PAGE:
Similar efforts are under way in the US, and AutoX's chief executive Xiao Jianxiong told AFP the first fully-autonomous vehicles could be on the roads by the end of the year.A Didi executive said in June that the ride-hailing giant aims to operate more than a million self-driving cars by 2030. (AFP/Hector RETAMAL) headtopics.com

Robotaxis or delivery services are considered ideal for accumulating the driving time and huge data cache needed for cars to"learn" and become safe enough.AdvertisementAdvertisementChinese consumers - known for eagerly embracing e-commerce, online payments and other digital solutions - are lining up for a spin in DiDi Chuxing's self-developed autonomous taxis at a Shanghai pilot project launched in June.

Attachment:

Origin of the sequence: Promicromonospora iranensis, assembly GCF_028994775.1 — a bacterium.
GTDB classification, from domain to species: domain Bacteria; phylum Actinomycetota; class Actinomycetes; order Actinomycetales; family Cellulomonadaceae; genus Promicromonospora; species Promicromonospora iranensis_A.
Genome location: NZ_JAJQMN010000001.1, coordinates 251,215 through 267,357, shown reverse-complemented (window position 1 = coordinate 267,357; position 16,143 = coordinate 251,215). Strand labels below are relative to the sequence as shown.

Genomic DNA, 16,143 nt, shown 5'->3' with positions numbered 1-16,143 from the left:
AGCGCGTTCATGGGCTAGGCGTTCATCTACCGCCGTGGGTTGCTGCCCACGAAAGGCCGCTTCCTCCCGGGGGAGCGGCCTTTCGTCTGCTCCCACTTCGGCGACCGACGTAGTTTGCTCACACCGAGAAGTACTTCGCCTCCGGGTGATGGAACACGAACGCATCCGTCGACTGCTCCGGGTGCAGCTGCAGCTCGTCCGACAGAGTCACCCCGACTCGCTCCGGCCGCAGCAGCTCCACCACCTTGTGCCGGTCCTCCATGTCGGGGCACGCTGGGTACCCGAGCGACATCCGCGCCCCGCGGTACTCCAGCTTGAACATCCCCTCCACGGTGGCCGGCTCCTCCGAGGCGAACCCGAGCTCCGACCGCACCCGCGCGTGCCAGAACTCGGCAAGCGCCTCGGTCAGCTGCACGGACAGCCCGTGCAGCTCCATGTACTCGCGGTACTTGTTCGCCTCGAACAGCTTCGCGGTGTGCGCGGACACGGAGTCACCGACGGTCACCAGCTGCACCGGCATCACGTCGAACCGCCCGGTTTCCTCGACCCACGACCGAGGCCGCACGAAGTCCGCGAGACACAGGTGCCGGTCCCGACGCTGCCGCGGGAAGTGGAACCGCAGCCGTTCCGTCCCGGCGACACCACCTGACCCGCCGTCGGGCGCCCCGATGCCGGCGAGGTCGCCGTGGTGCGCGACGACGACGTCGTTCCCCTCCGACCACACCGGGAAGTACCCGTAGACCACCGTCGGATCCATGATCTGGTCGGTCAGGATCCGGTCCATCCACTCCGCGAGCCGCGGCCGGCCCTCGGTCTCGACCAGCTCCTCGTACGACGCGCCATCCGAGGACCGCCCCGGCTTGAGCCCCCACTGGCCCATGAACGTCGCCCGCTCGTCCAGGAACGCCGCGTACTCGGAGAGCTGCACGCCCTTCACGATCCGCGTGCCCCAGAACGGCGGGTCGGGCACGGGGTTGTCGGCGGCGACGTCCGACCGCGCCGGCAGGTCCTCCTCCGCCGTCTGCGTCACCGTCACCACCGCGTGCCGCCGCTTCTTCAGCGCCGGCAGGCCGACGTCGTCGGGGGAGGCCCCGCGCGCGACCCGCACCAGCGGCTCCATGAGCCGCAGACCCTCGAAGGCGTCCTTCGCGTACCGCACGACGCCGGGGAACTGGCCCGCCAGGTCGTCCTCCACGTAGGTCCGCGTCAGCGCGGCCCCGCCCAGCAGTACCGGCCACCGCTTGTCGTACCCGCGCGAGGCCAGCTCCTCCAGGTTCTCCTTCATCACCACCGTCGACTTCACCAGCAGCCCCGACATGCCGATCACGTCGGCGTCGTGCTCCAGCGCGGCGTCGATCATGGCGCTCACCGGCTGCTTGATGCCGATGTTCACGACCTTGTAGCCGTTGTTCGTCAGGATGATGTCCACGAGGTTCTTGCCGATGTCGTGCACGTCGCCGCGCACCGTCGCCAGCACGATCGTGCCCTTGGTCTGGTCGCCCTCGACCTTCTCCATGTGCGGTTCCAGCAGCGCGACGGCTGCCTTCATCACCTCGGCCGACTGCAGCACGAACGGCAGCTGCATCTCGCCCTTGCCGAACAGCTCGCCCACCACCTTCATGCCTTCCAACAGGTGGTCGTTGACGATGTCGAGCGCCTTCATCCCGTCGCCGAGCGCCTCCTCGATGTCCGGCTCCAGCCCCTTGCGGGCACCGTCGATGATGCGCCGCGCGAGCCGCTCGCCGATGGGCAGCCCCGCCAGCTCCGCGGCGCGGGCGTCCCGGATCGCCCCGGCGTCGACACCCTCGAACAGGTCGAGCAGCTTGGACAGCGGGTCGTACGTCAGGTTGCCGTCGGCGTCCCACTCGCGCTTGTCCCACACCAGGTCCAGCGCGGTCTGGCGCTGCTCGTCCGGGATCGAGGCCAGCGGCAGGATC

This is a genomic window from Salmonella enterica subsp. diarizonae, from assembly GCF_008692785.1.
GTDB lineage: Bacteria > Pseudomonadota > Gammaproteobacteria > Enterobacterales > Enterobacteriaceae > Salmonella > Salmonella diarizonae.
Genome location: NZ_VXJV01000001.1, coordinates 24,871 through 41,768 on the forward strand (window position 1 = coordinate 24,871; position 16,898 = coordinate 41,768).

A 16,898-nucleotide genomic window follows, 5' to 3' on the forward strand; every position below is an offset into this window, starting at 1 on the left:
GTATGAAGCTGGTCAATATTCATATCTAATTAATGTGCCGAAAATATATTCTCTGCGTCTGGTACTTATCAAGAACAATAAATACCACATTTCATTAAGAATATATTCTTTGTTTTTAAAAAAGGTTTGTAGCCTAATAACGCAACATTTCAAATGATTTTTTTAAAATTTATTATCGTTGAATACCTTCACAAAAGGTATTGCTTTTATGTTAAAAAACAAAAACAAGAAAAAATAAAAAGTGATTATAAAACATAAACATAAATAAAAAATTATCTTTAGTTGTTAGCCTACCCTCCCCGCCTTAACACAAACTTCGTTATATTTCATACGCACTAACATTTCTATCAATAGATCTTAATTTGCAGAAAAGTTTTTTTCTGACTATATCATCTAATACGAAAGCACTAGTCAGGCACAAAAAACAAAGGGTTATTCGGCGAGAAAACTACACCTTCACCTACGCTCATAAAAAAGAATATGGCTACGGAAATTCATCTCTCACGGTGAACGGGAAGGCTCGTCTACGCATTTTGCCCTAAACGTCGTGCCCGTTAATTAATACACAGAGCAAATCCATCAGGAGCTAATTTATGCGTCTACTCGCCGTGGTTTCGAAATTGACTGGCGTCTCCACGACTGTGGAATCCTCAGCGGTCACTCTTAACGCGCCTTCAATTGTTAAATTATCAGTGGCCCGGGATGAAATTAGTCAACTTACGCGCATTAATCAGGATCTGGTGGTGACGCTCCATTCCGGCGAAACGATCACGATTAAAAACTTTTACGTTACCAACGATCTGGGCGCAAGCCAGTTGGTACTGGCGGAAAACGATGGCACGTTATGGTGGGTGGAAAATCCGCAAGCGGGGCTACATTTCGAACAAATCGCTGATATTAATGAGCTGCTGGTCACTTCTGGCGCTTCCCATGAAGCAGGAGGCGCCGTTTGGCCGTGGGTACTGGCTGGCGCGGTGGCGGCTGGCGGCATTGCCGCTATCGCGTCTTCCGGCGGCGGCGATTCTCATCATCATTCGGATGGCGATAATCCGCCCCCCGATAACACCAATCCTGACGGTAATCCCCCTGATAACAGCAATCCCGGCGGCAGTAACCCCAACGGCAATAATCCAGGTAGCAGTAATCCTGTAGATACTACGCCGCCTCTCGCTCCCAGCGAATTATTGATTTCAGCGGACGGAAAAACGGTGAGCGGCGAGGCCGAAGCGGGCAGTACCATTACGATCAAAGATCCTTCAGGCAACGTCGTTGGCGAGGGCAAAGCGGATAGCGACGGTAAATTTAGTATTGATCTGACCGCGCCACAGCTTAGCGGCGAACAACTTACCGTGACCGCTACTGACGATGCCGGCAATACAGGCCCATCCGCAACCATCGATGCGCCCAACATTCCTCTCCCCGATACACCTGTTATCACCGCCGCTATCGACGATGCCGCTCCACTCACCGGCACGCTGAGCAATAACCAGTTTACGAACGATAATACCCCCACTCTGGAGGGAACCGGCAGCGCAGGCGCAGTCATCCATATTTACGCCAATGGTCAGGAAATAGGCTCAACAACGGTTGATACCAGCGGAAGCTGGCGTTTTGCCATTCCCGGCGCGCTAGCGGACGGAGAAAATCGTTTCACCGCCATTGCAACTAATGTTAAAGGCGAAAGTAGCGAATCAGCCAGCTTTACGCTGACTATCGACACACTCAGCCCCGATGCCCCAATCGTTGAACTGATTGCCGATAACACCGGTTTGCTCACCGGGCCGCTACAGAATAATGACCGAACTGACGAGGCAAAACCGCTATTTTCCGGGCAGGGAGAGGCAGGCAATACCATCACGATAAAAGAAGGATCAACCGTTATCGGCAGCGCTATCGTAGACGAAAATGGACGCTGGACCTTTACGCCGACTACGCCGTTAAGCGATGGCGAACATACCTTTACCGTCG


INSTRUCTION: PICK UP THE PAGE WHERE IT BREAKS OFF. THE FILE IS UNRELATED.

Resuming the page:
Underlining the work-in-progress nature of the concept, a DiDi staffer occupies the driver's seat, ready to take the wheel if needed.But Da Xuan, a 24-year-old social-media worker, leapt at a taste of the future."SMOOTH" RUNNING"I heard companies like Uber or Tesla were doing autonomous driving, so I was curious what Chinese companies were doing, whether they can go into production, and if so, what will the (riding) experience be like," she said.

"It was very smooth," Da said, adding that she would feel safe in such a car.Test subjects use DiDi's mobile app to plot a ride through suburban roads in a Volvo fitted with a crown of tech hardware topped by a spinning radar device.The vehicle confidently sets out, accelerating, braking, signalling and turning on its own in real traffic as a female voice calmly narrates:"Yielding for crosswalk";"Your car has been disinfected".